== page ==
You’ve wandered into the topsy-turvy world of Tulgey Wood, the blog of writer and historian Jim Fanning. Tulgey Wood celebrates artistry and creativity (and sometimes just plain madness): movies, animation, TV, books, comics—and of course Disney, lots and lots of true-blue, through-and-through Disney, including D23 and Disney twenty-three Magazine, and Sketches Magazine and the Walt Disney Collectors Society. Tulgey Wood is so fun, fascinating and full of frolicsome photos and facts, it’s scary. So wander through the wonder of it all, and enjoy.

Friday, November 30, 2007

A True Christmas Classic: The First Hallmark Hall of Fame


This Sunday, December 2, the 231st presentation of the Hallmark Hall of Fame will be broadcast on CBS, but TVParty.com (a wonderful website all about television history for which I sometimes write) has just made available an excellent, in-depth report on the inaugural Hall of Fame presentation, Amahl and the Night Visitors. Broadcast live on Christmas Eve 1951, Amahl was the first opera ever to be commissioned for television, and was shown annually for many years. As reported in this marvelously written and astonishingly detailed piece by Mitchell Hadley, Amahl and the Night Visitors tells the story of a lame shepherd boy who encounters three kings in search of a mysterious child. The beautiful and moving opera was composed by Gian Carlo Menotti who created the piece (the most performed opera in history as it is performed seasonally by groups both amateur and professional) after being inspired by the famous Hieronymus Bosch painting of the Magi in New York’s Metropolitan Museum of Art (pictured below on the cover of the original cast album). Don’t miss this outstanding online article about the groundbreaking special that not only launched the long-running Hallmark Hall of Fame but also became TV’s first Christmas tradition. Be sure and read this wonderful piece sometime this December, as it makes for great seasonal—and historic—reading.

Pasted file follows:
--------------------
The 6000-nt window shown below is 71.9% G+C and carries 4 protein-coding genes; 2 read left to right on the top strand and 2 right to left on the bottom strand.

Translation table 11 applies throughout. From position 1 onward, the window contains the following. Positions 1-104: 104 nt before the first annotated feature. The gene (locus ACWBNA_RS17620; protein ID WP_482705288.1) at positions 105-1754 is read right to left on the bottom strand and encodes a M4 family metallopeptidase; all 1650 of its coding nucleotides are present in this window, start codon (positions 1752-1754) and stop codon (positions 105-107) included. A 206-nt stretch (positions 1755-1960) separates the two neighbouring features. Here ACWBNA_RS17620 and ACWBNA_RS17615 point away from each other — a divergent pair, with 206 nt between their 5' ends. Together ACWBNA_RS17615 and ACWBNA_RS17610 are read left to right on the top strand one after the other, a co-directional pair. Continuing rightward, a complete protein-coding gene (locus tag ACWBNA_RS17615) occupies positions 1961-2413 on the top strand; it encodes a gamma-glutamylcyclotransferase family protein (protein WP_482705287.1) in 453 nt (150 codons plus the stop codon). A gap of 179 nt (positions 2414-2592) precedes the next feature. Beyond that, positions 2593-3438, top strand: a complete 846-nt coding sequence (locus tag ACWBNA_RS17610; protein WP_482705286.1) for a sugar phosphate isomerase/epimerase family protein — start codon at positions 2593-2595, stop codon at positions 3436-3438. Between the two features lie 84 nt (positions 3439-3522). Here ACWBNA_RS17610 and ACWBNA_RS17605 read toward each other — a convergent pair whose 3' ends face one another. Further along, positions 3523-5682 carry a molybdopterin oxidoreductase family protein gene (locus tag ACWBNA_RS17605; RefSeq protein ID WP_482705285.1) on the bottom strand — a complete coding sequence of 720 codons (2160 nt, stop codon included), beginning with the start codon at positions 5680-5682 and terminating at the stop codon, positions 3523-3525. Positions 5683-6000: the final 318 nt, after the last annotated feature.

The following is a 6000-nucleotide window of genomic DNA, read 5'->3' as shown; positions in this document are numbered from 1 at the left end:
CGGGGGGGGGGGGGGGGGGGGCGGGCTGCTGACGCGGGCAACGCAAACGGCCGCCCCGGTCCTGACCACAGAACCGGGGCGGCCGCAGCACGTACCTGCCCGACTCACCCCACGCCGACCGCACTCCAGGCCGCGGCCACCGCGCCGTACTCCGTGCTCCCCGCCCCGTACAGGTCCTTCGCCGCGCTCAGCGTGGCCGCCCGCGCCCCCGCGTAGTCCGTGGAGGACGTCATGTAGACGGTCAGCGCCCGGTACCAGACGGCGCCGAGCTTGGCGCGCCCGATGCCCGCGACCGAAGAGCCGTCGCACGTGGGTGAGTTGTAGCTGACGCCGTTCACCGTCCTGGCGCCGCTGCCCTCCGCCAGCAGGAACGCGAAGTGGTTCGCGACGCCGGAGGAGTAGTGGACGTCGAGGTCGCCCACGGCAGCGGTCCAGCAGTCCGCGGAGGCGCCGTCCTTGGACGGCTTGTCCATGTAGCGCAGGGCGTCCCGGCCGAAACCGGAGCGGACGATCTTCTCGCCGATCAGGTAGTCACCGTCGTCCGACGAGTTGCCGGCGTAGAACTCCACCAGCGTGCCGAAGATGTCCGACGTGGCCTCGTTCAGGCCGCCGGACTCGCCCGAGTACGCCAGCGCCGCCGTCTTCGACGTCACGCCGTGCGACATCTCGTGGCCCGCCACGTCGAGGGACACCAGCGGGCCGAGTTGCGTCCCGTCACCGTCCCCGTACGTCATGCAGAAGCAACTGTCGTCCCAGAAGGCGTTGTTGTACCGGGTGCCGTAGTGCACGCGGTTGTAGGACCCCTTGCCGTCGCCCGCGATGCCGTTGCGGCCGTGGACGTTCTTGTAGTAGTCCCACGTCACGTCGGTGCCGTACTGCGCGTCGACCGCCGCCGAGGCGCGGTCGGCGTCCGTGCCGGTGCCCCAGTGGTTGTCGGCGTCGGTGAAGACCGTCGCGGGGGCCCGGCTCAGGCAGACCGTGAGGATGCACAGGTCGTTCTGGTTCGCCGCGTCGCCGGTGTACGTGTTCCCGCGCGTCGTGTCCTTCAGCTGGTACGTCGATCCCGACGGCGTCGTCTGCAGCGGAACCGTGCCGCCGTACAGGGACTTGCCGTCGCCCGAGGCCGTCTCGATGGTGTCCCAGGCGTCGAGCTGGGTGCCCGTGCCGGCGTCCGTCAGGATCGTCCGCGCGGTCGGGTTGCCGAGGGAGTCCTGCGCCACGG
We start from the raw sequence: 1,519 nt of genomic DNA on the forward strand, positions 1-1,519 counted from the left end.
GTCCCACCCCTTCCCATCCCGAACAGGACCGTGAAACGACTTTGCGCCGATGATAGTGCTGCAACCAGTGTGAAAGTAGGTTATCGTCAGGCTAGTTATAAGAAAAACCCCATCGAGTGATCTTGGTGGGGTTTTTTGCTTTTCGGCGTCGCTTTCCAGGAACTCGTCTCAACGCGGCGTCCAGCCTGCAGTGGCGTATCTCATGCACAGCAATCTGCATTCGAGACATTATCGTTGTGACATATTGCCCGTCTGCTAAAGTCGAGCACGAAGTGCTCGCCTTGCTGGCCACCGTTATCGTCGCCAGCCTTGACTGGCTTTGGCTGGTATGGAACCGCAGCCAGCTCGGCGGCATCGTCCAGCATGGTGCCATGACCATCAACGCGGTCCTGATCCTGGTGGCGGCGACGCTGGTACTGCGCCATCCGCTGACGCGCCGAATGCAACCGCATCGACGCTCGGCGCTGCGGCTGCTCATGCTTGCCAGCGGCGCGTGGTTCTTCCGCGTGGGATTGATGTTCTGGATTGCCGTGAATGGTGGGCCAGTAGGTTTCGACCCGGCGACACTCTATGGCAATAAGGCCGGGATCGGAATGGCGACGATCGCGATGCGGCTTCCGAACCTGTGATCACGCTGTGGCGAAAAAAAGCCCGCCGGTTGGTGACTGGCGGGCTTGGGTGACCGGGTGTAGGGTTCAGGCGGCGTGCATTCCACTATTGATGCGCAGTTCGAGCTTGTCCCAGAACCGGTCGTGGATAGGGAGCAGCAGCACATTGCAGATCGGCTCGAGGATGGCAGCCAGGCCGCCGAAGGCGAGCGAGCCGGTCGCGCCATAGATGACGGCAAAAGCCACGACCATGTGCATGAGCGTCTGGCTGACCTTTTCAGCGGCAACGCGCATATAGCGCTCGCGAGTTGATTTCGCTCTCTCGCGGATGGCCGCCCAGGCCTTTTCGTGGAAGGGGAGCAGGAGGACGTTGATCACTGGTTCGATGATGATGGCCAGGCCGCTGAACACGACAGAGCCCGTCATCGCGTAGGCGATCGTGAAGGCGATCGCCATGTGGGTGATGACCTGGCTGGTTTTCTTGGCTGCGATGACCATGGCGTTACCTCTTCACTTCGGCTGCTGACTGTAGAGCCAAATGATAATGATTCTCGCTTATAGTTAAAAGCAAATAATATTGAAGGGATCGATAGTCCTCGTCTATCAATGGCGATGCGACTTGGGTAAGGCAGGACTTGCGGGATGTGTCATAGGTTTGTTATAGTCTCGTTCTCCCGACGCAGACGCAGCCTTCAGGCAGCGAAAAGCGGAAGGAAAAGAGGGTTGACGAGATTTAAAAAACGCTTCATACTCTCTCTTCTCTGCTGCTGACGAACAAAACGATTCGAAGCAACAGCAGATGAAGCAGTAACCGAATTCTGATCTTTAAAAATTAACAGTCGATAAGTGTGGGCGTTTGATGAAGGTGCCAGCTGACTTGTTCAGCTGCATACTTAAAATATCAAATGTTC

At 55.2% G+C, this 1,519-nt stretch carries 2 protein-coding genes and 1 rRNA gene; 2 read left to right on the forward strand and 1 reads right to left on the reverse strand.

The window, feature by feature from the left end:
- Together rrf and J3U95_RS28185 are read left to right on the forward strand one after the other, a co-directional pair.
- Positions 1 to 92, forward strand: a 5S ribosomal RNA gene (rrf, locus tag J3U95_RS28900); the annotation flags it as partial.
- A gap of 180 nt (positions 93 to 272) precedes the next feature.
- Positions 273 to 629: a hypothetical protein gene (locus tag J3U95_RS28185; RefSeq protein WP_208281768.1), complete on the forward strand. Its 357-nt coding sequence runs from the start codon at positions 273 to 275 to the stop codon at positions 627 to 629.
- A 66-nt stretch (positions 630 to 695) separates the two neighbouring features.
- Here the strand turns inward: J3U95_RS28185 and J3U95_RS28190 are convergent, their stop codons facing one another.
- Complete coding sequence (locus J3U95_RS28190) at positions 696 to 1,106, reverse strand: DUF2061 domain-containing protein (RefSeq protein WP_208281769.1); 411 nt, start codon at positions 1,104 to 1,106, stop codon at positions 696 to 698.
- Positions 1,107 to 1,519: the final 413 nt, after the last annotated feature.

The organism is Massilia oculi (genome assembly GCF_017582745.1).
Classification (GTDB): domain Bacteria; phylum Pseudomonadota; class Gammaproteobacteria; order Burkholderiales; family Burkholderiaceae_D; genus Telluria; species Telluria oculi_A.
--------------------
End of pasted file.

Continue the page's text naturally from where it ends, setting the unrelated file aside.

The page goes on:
3 comments:

douglas said...

I remember watching the 1978 remake. Apparently I was the only viewer. You'd think Hallmark Channel would rerun this and other forgotten HALL OF FAME gems during the holiday season instead of endless WALKER TEXAS RANGER reruns and John Larroquette
mystery movies.

Our Word said...

Jim,

Thanks so much for the very, very nice comments. Having been too young to see the original verson, watching the DVD and writing about it has become something of a labor of love.

Douglas,

Personal opinion only, it's unfortunate that they chose to do the remake as a movie rather than a stagebound production as it previously had been. Of course, I admit I've never been a fan of opera as movie - give me the stage production every time. You're absolutely right that you'd think Hallmark - or someone - might want to run it at least once in a while, since they seem to be able to show everything else. Only a guess, but I wonder if it has anything to do with getting the broadcasting permission from the publisher, the problem NBC ran into with their early-60s version that Menotti disliked so much.

Mitchell

Anonymous said...

I wish Hallmark had room in their schedule - just an hour or three a week - to run ANYTHING of their classic programs. The current shows just don't interest me.